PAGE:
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Shaking my head again this morning as I read about the boater who tried to outrun Westchester and NYPD marine units this past weekend. [Tarrytown-Sleepy Hollow Patch]

Silly, silly man. What the heck was he thinking? That his little, yellow catamaran could best New York’s Finest?

Westchester County Police Department marine units. Westchester County Police Department photo via River Towns Daily Voice.


 

Tarrytown-Sleepy Hollow Patch: The incident began at about 3:15 p.m. Sunday, when marine officers observed a yellow catamaran traveling south on the Hudson River at a high rate of speed at the Tappan Zee Bridge.

Boating restrictions limit speeds near the Tappan Zee Construction Project. New York State Thruway Authority image via LoHud.com

 

“Due to the bridge construction project that is under way, the U.S. Coast Guard has declared the area a Regulated Navigation Area,” said county police spokesperson Kieran O’Leary in a statement. “That designation, which has been widely publicized, requires recreational vessels to operate at low speed (5 knots).”

There’s a lot of work going on. Photo Credit: New York State Thruway Authority

 

The marine unit activated its emergency lights and siren, but the yellow catamaran accelerated and refused to stop, reaching speeds of up to 100 mph, according to county police.

The catamaran was intercepted and near Yonkers by Westchester county and NYPD officers and charged with Reckless Operation, Failure to Obey a Police Officer and Operating an Unregistered Vessel. Read more from Tarrytown-Sleepy Hollow Patch here…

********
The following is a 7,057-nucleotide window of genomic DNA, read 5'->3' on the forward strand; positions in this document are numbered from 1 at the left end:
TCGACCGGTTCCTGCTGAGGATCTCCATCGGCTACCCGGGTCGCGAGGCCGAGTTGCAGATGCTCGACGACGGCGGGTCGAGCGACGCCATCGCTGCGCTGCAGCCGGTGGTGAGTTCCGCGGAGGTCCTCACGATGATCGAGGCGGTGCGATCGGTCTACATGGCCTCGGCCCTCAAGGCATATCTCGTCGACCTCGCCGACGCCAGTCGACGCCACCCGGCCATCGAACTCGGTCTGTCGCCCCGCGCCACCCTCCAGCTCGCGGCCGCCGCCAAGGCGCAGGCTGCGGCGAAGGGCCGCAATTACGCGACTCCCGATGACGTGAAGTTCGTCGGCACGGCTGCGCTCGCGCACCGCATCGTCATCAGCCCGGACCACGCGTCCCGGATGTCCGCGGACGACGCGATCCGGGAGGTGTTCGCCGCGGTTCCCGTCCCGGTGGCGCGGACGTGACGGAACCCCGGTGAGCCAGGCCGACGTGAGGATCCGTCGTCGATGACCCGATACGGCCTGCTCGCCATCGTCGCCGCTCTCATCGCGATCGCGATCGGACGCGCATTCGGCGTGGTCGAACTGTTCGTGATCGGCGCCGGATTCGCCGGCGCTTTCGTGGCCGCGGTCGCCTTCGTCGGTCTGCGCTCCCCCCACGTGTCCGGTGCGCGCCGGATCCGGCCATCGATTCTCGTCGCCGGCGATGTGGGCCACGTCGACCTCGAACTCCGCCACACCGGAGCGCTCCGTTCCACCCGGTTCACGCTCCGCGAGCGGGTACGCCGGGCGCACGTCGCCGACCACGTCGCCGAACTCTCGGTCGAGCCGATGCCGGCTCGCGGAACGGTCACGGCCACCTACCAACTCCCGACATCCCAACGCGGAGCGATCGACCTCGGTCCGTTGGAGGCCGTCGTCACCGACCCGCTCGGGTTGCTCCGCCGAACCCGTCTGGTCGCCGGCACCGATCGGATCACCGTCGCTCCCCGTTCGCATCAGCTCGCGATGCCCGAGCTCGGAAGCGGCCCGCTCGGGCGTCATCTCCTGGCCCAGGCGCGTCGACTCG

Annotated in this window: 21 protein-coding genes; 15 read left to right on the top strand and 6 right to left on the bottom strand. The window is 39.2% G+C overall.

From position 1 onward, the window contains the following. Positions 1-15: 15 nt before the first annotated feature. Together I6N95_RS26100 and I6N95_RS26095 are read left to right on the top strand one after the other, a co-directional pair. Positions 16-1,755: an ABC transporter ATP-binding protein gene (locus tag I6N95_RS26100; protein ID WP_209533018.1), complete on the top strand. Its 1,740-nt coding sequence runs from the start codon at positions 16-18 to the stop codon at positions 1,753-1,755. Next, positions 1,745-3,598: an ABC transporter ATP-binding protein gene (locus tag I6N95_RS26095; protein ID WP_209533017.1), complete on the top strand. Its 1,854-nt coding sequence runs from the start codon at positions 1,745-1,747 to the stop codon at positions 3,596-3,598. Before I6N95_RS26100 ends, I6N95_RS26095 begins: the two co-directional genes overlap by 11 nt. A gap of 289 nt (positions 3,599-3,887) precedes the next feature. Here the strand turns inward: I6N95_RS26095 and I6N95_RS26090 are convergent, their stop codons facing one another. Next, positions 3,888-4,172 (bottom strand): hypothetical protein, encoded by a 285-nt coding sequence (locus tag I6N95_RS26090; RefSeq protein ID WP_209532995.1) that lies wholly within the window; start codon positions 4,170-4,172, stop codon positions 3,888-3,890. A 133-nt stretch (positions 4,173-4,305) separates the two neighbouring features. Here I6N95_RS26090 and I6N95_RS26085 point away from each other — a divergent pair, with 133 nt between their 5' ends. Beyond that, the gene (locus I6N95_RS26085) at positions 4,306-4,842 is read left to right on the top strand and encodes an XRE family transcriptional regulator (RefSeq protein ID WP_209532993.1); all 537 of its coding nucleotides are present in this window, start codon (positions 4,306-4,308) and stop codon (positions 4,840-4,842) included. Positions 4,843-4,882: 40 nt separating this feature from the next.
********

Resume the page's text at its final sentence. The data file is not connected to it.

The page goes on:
by Mai Armstrong for the Working Harbor Committee

Flushing Bay. Photo by Transpoman via wikipedia

 

Local residents say Flushing Bay stinks. [DNAinfo]

The polluted waterway is filled with sludge – a thick, black, smelly sediment that has accumulated, from years of untreated sewage, storm water and other contaminants discharging from CSO (Combined Sewer Overflow) pipes.

 

 

City officials announced the DEP will begin dredging the noxious sediment from the bottom of Flushing Bay in 2016. The $47 million, 3-year project will dredge about 16.8 acres of Flushing Bay.

Photo via Dredging Today

 

DNAinfo: Councilwoman Julissa Ferreras-Copeland, who lead the testimony as the Council’s finance chair, told DEP Commissioner Emily Lloyd, the smells are compared to rotten eggs and has plagued her district for years.

Flushing Bay. Photo by Thomas Lowenhaupt

 

The project, scheduled to be completed in 2019, will remove most of the gunk at the bottom and make a “significant” difference, Lloyd said. “When we clean this up it should last for a very long time,” she said.

Read more from DNAinfo here…

 

by Mai Armstrong for the Working Harbor Committee

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